Compound tubes

Morten's tubes were radically different and combining the tubes with a whole row of weights, cones and discs he created a highly modular and flexible system with endless options for combination.
Since then Pro Sportfisher has introduced Nanotubes and Microtubes, which are variations of the same concept, but with more complex shapes, and - as the names imply - the option to build more compact flies.
Pro Sportfisher has also added new shapes to the cones and discs, which used to be plain bullet shaped metal cones or flat ("Chinese hat") plastic discs. Pro Sportfisher has a series of different discs and cones with and without holes - so called Sonic Discs - and with varying shapes. You will find similar perforated discs in other manufaturer's assortments, like FutureFly's Drainer Discs.
Throughout the whole system there's a wealth of colors available, which enables the fly-tyer to create colorful flies using the different components in combination.

Cones


Sonic cones

Cones galore
Once a cone was a cone, and the way you finished a tube fly was with a plain brass cone, maybe in black or sometimes even in a bright color.
But then Swedish Guideline started with new and different shapes in its FITS (Frdin Improved Tube System) featuring the wider and flatter turbo and soft discs, which create turbulence and literally make the fly grow and pulse.
Pro Sportfisher and many others followed up with new shapes, materials and colors on what used

Soft and hard

to be a plain cone to finish the tube fly with. These days we have a wealth of different offers in all thinkable shapes and materials.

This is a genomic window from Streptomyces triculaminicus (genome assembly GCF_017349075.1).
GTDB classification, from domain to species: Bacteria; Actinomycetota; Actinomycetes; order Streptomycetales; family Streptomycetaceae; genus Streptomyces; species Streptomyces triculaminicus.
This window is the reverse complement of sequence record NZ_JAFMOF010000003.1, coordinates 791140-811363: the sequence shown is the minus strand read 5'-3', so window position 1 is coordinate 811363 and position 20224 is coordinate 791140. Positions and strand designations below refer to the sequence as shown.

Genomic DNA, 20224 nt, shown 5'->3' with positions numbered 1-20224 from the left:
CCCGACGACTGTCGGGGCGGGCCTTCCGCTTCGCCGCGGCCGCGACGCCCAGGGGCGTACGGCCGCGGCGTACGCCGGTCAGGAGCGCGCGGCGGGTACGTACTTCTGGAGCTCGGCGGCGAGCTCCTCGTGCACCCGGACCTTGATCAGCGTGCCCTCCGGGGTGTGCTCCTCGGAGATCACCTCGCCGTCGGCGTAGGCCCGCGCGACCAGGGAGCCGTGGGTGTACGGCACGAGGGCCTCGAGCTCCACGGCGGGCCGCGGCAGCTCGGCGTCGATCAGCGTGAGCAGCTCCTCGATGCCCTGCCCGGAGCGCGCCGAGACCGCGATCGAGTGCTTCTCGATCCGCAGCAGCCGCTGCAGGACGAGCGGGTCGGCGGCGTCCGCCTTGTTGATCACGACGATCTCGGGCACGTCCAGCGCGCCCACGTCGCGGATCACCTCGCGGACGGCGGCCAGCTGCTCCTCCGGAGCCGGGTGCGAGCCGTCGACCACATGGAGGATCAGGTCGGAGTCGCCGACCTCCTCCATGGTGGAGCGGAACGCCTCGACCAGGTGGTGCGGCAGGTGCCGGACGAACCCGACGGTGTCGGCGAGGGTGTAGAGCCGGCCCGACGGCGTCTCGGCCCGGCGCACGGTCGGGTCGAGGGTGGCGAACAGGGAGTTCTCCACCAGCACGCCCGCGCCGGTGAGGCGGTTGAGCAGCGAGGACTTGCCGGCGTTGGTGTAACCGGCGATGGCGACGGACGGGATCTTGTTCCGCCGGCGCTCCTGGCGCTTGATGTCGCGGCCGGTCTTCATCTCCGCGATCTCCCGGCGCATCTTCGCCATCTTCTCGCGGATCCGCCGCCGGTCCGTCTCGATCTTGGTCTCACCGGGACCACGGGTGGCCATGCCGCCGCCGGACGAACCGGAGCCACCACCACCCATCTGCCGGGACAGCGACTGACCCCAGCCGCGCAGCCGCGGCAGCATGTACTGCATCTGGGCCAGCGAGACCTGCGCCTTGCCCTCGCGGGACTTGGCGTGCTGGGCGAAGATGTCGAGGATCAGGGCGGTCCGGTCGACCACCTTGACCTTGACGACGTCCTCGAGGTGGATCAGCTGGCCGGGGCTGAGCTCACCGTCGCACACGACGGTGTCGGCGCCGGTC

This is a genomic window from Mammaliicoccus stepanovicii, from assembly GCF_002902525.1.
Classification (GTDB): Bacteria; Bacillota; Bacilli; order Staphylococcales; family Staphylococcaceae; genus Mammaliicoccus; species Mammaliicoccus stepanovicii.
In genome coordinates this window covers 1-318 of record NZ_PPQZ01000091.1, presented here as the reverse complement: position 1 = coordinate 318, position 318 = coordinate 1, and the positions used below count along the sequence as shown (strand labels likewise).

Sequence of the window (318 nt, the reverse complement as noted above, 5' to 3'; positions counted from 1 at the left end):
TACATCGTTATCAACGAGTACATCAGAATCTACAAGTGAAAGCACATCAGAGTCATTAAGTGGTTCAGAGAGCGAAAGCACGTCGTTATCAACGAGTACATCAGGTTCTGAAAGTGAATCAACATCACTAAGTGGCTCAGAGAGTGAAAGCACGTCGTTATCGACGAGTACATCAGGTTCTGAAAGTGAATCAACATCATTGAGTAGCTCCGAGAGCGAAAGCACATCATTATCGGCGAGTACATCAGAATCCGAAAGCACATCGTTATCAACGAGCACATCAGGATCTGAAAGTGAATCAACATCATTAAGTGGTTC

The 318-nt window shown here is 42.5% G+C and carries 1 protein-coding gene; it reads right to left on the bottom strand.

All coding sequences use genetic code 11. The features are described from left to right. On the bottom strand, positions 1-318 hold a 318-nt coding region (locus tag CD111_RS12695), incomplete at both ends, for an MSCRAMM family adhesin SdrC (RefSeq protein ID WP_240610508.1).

Really soft

A very special cone type is Falkenberg's Softcones, which are made from foam, and meant to replace voluminous and light heads like muddler heads. They will add bulk and even some floatability to your flies, but save you handling deer hair, spinning and trimming.

Soft, hard, heavy, light, metal, foam, bright, transparent, solid, holed, flat, pointed... you name it and you almost certainly have it from one of the many suppliers of tube materials, which almost all have large selections in many sizes, shapes, materials and colors.

Soft, hard, heavy, light, metal, foam, bright, transparent, solid, holed, flat, pointed... you name it

Bullets, bottles and more
We have already covered a ton of different bottles including the widely available Bidoz brass and aluminum bottles designed by yours truly. These have by the way come in a slimmer version now. The original is 4 millimeters in diameter, and the new, slim model is just 3 millimeters in diameter, enabling you to tie more slender and lighter flies.

Bottles and weights

The number of bottles from both Bidoz as well as other manufacturers grows constantly and the selection of sizes, weights, shapes and materials seems endless.
Tubes designed by the late Juri Shumakov are quite common now. French Andre Bidoz has a whole series.

The Finish company Eumer still has a vast selection of their tubes in all colors and shapes.

Stuart Anderson's Canadian Tube Flies has a set of new shapes, amongst them models called Barbell, Torpedo and Deepwater.

In the UK you will find Foxy-Tails, a company specializing in fur, but also with a selection of tubes and weights. They have find soft tubes in different colors and several different bottle-shaped weights in their catalog under the name TFS - Tube Fly System. The tubes are compatible with FutureFly's tubes, and will be easy to combine with other brands.

Stonfo is Italian and a new player in the tube market - at least to me - and can obviously deliver several different tube fly components such as cones, heads, bottles and plain plastic tubes. They are available from several shops, especially in Italy of course, but also in the UK.


Stonfo tubes, bottles and cones


Canadian Tube Fly Company hooks, tubes and bottles


The technique for using the bottle tubes is the same that we have already described many times, but the number of options just keeps growing.